How many Soviet soldiers are still officially in Afghan captivity

History 29/12/19 How many Soviet soldiers is still officially captured in Afghanistan

which Ended 15 February 1989, the Afghan war according to various estimates killed between 15031 up to 26,000 Soviet troops. But not all those who were officially considered alive were able to return home – 417 red army was in the list of prisoners and missing persons. Over the past thirty years since the withdrawal of troops from Afghanistan a number of soldiers who are still prisoners, fell by only 153 people and is 264 fighter.


From the information provided by Alexander Lavrentiev, who served as Deputy of the Committee on Affairs of soldiers-internationalists at Council of heads of governments of States members of the Commonwealth (CIS), it is clear that the search for missing Soviet troops difficult.

Of 153 soldiers, mujaheddin rescued from captivity, 130 were released at the stage of folding operation, and over the next 30 years became known the fate of the 23 people.

Part of them returned home, others remained in Afghanistan, while others were identified by the remains and removed from the list of prisoners of war and missing.


As signed the 1988 Geneva agreements were not reflected the conditions of the liberation of Soviet prisoners of war, all negotiations passed through cooperating with the authorities of the Soviet Union the governments of the Democratic Republic of Afghanistan and Pakistan.

moreover, from 1992 to 2009 the Committee on Affairs of warriors-internationalists had no government funding and operated on search and rescue from captivity of former soldiers only at the expense of self-financing. According to Alexander Lavrentiev, the lion’s share of donations came from friends and acquaintances of the former President of Ingushetia Ruslan Aushev, who served in Afghanistane and honored for courage and heroism of the title of Hero of the Soviet Union.

Only in 2009, the Committee became sponsored by the governments of the CIS countries.

According to official statistics, 8 Soviet soldiers trapped in an Afghan prisoner who voluntarily defected to the Mujahideen and fought against the red army. 21, the soldier managed to avoid death in the camp of the enemy only after intervention of employees of the Committee to save Soviet prisoners in Afghanistan, founded in the USA in 1983 thanks to the efforts of Russian immigrants. The assistance of this organization were the prisoners who were willing, after gaining the freedom to move and live out West and become “defectors”. By the way, later three of them returned Home, after having received from the Prosecutor General of the USSR written guarantees that they will not be prosecuted.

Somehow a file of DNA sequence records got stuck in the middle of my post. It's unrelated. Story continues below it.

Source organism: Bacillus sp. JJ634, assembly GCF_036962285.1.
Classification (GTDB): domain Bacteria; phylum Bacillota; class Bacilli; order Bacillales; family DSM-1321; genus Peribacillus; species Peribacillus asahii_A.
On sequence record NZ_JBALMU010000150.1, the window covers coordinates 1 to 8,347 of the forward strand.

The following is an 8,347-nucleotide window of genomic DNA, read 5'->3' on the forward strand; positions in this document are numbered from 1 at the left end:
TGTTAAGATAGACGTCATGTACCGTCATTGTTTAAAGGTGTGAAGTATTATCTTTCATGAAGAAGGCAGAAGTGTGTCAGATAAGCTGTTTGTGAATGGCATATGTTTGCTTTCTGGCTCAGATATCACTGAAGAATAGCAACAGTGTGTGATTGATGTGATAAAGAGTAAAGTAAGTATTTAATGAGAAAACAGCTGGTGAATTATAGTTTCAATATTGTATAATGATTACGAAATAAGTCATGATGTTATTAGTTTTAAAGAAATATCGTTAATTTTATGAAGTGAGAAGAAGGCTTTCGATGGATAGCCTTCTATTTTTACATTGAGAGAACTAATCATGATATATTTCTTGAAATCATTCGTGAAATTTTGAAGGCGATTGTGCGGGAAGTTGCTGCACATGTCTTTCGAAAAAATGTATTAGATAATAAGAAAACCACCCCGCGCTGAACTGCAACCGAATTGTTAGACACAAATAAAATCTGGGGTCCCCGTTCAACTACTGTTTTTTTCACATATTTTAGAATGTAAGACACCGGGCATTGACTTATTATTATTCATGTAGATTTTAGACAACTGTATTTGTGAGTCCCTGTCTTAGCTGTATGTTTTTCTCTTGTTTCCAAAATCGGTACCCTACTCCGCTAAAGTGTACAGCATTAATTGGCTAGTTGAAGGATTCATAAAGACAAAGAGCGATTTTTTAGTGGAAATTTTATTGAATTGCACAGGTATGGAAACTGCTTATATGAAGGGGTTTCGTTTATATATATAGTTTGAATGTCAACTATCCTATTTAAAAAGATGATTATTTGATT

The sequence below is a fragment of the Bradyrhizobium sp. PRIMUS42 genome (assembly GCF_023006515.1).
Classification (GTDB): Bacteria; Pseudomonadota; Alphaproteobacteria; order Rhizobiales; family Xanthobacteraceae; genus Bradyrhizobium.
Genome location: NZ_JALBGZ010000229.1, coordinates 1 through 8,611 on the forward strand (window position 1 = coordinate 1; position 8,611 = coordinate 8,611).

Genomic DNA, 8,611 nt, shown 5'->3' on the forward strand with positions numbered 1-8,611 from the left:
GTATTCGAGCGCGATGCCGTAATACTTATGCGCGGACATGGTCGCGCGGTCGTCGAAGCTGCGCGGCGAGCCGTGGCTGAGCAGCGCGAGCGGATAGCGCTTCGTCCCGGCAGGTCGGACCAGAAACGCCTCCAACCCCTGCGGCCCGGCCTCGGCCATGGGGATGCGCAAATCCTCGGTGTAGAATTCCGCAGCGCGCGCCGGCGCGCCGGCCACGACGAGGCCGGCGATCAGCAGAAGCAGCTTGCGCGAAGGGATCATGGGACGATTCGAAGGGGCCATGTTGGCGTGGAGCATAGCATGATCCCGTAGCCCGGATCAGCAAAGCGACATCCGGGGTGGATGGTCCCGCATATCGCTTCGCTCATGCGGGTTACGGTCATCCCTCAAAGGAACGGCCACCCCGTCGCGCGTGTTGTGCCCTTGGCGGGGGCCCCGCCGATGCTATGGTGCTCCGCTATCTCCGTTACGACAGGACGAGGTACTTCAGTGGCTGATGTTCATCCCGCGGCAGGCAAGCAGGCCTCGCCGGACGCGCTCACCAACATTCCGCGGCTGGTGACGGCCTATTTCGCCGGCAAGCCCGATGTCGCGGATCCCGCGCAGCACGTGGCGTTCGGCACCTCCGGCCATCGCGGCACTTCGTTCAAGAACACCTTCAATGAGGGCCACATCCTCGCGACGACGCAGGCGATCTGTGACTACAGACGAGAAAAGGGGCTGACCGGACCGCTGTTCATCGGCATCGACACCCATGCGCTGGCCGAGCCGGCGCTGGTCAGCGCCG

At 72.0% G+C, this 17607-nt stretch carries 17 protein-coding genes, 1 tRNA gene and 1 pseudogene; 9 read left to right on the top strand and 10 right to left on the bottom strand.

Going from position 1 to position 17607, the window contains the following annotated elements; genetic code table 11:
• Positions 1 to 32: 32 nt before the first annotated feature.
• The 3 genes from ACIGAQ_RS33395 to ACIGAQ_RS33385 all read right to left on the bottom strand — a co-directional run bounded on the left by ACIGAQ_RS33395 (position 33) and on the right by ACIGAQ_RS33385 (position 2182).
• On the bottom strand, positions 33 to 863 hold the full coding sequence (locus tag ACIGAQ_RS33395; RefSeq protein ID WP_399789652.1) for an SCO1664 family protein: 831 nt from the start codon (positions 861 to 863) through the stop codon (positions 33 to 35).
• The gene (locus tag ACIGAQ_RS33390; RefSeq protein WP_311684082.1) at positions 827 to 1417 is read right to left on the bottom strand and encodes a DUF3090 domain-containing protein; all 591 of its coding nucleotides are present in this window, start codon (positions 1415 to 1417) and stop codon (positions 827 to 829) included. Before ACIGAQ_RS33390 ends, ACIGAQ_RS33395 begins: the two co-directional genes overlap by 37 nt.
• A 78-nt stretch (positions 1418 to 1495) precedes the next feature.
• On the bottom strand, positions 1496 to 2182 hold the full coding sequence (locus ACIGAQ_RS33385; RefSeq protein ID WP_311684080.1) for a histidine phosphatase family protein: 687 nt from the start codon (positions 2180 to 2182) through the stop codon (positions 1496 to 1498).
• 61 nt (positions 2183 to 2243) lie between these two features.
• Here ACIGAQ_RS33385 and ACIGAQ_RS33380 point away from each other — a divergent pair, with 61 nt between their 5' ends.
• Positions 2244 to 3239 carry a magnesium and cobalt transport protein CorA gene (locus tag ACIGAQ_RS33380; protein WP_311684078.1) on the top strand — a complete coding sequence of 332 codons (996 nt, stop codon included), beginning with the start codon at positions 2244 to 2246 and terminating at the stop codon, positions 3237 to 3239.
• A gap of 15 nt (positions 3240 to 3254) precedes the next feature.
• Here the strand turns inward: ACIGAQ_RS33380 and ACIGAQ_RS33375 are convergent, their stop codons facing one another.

By the way, after the collapse of the USSR in 1992, Russia and the United States established a joint Commission on POWs and missing persons, causing the American side gave Moscow information about the fate of the 163 patients remaining in Afghanistan.

a Chance to survive

a Military journalist Vladimir Snegirev, personally participated in the release of three Soviet prisoners of war, noted that to get into Afghan captivity was easy, because in this strange war was not even traditional lines. Sometimes it was enough to move away from its position just five meters or just search the store for cigarettes to be captured by the enemy and be in a terrible captivity. The fate of the army depended on many factors, including what the commander had controlled a particular district.

it is known that the warlord Ahmad Shah Massoud, chastised his soldiers for the mistreatment of prisoners of war, and especially forbade their execution.

Although this is rather the exception than the norm, since few Soviet soldiers, fallen into the hands of the enemy, was given to survive. A chance to survive, and maybe to be free, had those who by the will of fate was in the pow camp, organized on the territory of Pakistan, where they could get representatives of the red cross.

to Avoid death could and those who wanted to accept Islam, go to the service of the Mujahideen and shoot at their former countrymen. After the war they continued to live in Afghanistan, he mastered the local language and traditions, created a family with Afghan women and become valuable members of local society.

However, the majority neglected by the authorities of the Soviet Union the prisoners was expecting a painful death from sophisticated Afghan and inhuman torture.

Ashkhen Avanesova

© Russian Seven

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